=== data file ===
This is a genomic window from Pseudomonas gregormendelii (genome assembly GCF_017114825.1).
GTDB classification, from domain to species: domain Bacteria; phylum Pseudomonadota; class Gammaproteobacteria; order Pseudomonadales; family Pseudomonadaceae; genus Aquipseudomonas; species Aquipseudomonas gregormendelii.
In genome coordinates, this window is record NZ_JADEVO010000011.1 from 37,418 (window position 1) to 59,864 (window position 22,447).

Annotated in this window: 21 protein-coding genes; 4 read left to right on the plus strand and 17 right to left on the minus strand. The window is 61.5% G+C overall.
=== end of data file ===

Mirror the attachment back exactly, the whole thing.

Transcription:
This is a genomic window from Pseudomonas gregormendelii (genome assembly GCF_017114825.1).
GTDB classification, from domain to species: domain Bacteria; phylum Pseudomonadota; class Gammaproteobacteria; order Pseudomonadales; family Pseudomonadaceae; genus Aquipseudomonas; species Aquipseudomonas gregormendelii.
In genome coordinates, this window is record NZ_JADEVO010000011.1 from 37,418 (window position 1) to 59,864 (window position 22,447).

Annotated in this window: 21 protein-coding genes; 4 read left to right on the plus strand and 17 right to left on the minus strand. The window is 61.5% G+C overall.